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03/10/2023

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workshopping workaround

First, I am so sorry this is happening to you, OP! This sounds beyond frustrating.

Second: have you considered organizing a workshop in your area? This is a great way to get a line on your CV while doing some networking, and is a lower-stakes way to receive feedback on your work. If you keep it to a single/half-day event the cost can be low (all you really need is a conference room and some coffee + snacks). And if you aren't able to secure funds for an in-person event, virtual workshops can be no-cost.

Michel

FWIW, the graduate conferences tend to be _a lot_ harder to get I to (and, IMO, they're much more arbitrary).

:)

Marcus, I don't know if this is prudent or helpful as a public comment, but if it's useful please let the OP know that TODAY (3/10) is the deadline for the Long Island Philosophy Society conference, being hosted at St. John's University (Queens, NYC) on April 1.

From what I gather they are not in the business of rejecting papers (mine was accepted within two or three hours of emailing it in!) and I have heard that it is a very friendly environment.

CFP is here: https://philevents.org/event/show/105562

Again I don't know if this is helpful to the OP. But if they are worried about not having enough conferences on their CV, this is a good way to get one in before the school year ends.

successful grad conferencer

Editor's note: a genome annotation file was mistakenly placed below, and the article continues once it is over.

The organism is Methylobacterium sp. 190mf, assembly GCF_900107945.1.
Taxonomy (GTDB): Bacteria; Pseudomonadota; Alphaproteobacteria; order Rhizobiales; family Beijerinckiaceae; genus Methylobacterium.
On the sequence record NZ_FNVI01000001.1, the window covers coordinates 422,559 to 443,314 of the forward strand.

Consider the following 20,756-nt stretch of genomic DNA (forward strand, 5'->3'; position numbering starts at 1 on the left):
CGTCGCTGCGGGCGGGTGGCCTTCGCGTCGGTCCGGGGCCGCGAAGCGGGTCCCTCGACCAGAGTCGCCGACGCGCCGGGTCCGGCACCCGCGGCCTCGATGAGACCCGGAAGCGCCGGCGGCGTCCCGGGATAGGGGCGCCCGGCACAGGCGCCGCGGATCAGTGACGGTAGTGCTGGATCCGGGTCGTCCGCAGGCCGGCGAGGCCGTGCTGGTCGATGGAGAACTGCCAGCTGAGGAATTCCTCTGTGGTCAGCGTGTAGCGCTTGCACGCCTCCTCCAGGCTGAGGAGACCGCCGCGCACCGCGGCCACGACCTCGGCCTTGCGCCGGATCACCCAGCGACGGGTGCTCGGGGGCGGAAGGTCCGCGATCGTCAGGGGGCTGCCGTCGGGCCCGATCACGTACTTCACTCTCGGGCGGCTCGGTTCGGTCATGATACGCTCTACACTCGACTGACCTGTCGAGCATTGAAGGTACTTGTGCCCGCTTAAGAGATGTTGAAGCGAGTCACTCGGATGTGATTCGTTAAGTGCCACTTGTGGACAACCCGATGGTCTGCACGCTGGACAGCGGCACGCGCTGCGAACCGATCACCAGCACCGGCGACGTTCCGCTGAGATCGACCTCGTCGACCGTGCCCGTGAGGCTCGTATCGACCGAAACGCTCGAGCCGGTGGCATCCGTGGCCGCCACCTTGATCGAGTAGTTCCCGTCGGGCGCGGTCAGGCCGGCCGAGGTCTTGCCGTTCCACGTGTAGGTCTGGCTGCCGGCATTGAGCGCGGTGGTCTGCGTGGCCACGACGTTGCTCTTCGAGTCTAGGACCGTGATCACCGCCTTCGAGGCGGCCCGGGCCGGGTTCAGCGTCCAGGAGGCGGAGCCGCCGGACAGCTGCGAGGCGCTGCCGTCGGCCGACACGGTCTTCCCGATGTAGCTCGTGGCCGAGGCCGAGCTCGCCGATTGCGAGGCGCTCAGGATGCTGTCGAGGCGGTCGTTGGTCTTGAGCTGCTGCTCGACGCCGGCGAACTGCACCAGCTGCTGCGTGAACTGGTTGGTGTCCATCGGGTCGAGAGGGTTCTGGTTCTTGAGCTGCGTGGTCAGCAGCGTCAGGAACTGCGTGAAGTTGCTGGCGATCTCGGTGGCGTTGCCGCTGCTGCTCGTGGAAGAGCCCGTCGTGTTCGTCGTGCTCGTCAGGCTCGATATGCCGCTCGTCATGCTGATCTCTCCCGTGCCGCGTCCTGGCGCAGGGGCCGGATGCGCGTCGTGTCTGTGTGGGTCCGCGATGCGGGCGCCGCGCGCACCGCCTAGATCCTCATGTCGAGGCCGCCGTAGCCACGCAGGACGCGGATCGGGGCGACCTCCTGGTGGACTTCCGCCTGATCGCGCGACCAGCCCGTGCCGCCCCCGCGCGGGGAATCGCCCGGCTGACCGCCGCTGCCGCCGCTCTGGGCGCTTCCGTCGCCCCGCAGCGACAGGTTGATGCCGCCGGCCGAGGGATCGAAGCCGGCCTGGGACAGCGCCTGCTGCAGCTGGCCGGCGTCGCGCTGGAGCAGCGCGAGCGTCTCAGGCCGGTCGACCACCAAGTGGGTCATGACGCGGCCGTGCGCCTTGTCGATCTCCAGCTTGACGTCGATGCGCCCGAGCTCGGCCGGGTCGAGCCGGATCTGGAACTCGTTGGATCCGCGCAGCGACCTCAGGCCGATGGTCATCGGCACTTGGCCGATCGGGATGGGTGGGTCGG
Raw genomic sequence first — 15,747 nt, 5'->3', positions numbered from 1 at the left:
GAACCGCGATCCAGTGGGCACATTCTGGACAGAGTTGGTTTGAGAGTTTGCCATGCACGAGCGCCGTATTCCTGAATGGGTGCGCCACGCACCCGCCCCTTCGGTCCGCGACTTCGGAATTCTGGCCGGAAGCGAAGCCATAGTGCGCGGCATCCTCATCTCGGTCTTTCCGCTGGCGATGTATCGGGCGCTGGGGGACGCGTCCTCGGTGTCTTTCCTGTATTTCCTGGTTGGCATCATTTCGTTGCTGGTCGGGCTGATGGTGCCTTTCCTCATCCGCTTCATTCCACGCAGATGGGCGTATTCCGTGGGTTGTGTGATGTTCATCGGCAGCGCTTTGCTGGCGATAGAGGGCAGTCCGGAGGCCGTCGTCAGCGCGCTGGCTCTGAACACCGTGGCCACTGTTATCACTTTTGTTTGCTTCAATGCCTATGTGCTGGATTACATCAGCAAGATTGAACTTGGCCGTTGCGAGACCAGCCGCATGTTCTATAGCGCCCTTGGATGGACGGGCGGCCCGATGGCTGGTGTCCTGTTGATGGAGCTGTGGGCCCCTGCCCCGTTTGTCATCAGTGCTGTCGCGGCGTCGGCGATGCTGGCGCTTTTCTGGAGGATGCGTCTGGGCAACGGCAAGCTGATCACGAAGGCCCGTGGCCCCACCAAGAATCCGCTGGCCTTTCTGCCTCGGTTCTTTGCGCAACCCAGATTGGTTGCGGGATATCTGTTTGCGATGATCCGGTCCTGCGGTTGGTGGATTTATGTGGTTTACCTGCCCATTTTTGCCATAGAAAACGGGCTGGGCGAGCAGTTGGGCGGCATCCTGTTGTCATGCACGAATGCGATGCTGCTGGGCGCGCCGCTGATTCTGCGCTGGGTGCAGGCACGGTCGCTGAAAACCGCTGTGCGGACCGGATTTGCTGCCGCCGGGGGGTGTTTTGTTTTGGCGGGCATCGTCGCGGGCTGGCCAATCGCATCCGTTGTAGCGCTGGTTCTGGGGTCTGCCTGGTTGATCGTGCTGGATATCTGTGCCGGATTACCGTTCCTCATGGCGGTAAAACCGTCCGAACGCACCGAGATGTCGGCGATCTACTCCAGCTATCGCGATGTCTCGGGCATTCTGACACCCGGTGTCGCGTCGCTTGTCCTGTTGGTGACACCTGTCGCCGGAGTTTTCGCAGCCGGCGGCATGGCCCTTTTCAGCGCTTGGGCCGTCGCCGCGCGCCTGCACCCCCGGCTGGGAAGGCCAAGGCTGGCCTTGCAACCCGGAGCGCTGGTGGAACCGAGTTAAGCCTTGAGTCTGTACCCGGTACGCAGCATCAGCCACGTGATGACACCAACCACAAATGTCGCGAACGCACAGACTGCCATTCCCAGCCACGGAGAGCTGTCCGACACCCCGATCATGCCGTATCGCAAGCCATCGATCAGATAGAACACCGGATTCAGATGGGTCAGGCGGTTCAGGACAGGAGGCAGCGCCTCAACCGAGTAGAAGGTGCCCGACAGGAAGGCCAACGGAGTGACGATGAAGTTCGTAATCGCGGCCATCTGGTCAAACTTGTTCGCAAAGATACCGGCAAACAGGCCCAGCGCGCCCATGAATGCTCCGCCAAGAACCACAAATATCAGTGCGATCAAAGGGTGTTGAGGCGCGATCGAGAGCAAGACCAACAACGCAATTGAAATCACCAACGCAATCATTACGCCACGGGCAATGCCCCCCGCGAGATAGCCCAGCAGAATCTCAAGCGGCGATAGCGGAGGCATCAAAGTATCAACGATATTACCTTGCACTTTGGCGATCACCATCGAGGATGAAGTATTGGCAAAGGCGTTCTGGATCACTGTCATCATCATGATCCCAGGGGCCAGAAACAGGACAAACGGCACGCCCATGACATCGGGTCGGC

"My main thoughts are that I'm not working on very trendy topics, that I'm not engaging with enough very recent secondary literature, or that I'm just not doing enough of a good job on the abstracts."

These are all good things to be thinking about while writing conference submissions.

The bar for a conference paper is much different than the bar for publication, and I wouldn't be too worried about not getting into conferences with your work (so long as your advisor and other professionals think it is good work). A conference referee is looking for a paper that (1) is clearly engaged with important literature and (2) would be an interesting thing for a general audience to talk about. Because of (2), papers that have more subtle or nuanced arguments, and papers that take more work to set up the main point, will be deprioritized over more simplistic (even if bad) arguments.

Hume

I’m also an early modern person. It’s hard to diagnose what’s off about your abstract without seeing it, but here is a structure/template that has worked for me: problem, solution/proposal, and then plan for talk.

First, tell your reader, as plainly and intuitively as you can, what the problem or question you will address is. Is it an interpretive question? A cool philosophical question to pose to figure Y? I do think that some abstracts get rejected because the referee either didn’t understand the problem or thinks the problem or question has been overworked.

Then tell us your proposal or solution. Here, you want to give the reader enough detail so that they can trust that your presentation will be good but not so much detail that only you and your committee will understand your proposal. If your solution is novel or interesting in some other way, here is the place to highlight that.

Finally, give us a roadmap for your talk. Done right, this portion should give the referee assurance that your ideas are sufficiently developed and interesting that the presentation will be philosophical stimulating and enjoyable for the audience to listen to.

I’d also make sure that the writing is polished and reader-facing because one referee has told me that poorly written abstracts are usually among the first that she eliminates. Not hard to see why if you think clear thinking and clear writing go hand in hand.

Julia